“It is clear that the UA administration is putting profits before people in the current administrative furlough/pay-cut plan,” Gonzáles de Bustamante said in an email. “The people who are impacted most are those who are the most vulnerable, staff and faculty who do not have tenure, and those who make less than $70K a year.”

 While many in athletics will face pay cuts, to Gonzáles de Bustamante, many top coaches are not included in the current campus-wide furlough plan.

Arizona Athletics' Assistant Communications Director Nathan Wiechers confirmed that while no assistant coaches have been docked pay yet, it is still uncertain how assistant coaches will be impacted by the university's upcoming furloughs. 

Meanwhile, Athletic Director David Heeke, men's basketball head coach Sean Miller, football head coach Kevin Sumlin, women's basketball head coach Adia Barnes and baseball coach Jay Johnson have all accepted 20% cuts to yearly salaries in concordance with the furlough plan.

To Miller, Terry’s hire was a carefully planned and much needed decision to fill a two-month long assistant coaching vacancy, after former assistant coach Justin Gainey left to Marquette University.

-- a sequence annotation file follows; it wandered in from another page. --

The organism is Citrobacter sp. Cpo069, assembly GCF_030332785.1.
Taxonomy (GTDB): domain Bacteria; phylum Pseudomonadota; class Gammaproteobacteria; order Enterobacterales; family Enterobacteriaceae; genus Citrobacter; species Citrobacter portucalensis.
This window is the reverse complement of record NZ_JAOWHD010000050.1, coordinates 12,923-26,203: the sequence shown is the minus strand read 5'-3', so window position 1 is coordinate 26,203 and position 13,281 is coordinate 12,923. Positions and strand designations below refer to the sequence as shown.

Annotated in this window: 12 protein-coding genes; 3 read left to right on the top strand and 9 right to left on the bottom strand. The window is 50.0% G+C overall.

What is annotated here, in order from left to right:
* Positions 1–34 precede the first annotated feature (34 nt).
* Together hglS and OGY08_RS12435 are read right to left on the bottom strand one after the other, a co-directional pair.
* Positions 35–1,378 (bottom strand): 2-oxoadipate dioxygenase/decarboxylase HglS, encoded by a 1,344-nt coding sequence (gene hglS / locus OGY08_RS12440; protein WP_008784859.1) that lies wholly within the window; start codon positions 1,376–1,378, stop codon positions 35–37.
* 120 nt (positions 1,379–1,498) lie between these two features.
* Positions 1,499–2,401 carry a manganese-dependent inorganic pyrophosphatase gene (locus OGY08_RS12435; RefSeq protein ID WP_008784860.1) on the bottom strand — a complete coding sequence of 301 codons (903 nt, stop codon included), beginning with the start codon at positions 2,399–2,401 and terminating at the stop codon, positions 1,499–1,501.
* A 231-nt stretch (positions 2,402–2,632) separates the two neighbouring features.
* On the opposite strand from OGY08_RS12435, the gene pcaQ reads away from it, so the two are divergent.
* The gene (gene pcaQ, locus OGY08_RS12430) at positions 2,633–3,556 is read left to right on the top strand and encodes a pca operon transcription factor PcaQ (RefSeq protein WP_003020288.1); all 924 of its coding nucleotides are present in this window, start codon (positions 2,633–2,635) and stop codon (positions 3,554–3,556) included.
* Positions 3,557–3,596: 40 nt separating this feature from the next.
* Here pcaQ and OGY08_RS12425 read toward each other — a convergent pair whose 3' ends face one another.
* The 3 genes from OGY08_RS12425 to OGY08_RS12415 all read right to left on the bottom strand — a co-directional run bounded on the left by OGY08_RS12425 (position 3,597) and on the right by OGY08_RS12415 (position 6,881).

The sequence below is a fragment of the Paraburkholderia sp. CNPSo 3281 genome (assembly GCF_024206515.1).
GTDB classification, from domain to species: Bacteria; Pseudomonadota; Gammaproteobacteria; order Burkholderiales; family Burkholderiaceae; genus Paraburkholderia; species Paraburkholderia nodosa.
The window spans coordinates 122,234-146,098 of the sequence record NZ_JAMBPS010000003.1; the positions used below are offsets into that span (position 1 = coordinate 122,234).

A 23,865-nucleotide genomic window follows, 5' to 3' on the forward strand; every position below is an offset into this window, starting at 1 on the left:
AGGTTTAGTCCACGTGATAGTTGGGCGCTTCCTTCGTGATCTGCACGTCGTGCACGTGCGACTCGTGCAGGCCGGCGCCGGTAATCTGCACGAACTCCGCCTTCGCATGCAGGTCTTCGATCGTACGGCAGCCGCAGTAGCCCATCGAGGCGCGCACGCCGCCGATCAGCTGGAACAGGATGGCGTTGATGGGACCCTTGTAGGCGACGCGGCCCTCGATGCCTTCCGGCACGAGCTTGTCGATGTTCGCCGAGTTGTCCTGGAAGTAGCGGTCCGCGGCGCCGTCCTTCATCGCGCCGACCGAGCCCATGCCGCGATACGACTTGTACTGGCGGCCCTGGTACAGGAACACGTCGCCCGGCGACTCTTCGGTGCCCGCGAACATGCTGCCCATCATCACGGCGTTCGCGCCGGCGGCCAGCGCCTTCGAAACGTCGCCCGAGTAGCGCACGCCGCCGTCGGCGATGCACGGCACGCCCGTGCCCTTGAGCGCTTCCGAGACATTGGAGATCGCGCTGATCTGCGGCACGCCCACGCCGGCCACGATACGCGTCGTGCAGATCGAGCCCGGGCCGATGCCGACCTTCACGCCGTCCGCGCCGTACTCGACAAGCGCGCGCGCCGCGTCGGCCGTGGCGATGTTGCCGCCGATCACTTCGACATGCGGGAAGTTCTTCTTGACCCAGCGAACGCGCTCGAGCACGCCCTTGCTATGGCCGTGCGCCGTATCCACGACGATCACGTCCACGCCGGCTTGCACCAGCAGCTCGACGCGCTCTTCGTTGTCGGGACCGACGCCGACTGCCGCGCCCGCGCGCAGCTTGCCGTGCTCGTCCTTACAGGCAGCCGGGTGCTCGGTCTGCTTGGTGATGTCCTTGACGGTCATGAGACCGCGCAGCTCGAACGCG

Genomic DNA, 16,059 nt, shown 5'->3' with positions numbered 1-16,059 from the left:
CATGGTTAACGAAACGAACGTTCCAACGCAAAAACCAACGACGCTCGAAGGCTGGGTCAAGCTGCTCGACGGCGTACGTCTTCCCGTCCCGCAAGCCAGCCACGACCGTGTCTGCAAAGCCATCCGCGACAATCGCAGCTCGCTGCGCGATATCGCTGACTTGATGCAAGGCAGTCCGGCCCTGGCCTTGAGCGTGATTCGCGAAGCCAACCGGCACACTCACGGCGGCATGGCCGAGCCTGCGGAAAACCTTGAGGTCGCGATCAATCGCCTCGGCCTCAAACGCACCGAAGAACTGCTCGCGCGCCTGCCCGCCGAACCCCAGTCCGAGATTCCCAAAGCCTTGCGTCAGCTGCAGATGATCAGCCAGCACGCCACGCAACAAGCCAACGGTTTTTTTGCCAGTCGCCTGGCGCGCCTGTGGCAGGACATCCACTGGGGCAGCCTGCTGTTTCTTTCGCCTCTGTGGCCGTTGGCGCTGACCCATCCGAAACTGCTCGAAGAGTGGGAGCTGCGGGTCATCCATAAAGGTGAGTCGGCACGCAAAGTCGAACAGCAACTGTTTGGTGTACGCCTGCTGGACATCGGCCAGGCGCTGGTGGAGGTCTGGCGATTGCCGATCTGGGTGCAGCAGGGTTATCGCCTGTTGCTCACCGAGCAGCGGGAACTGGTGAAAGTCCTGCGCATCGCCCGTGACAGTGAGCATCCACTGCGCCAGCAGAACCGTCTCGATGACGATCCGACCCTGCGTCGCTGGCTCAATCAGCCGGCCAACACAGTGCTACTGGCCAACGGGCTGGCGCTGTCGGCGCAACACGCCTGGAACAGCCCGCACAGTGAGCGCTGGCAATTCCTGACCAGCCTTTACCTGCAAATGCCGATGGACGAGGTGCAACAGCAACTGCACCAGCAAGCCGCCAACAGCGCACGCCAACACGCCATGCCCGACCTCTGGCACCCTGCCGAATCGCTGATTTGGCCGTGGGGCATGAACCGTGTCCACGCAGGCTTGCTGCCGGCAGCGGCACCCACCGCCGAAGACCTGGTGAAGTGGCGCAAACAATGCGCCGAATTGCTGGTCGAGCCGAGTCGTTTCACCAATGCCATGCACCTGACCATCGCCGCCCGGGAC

“It’s a position of need because you lost a very important part of your infrastructure … we went not quite two months without having an assistant coach on our staff,” Miller said in a virtual press conference on June 2. “We were simply replacing a position we need to be successful in.”

In order to keep from falling behind in coaching and recruiting, David Miller, director of basketball analytics, was brought in to serve as Gainey's interim replacement, primarily focused on fulfilling Gainey's previous recruitment responsibilities.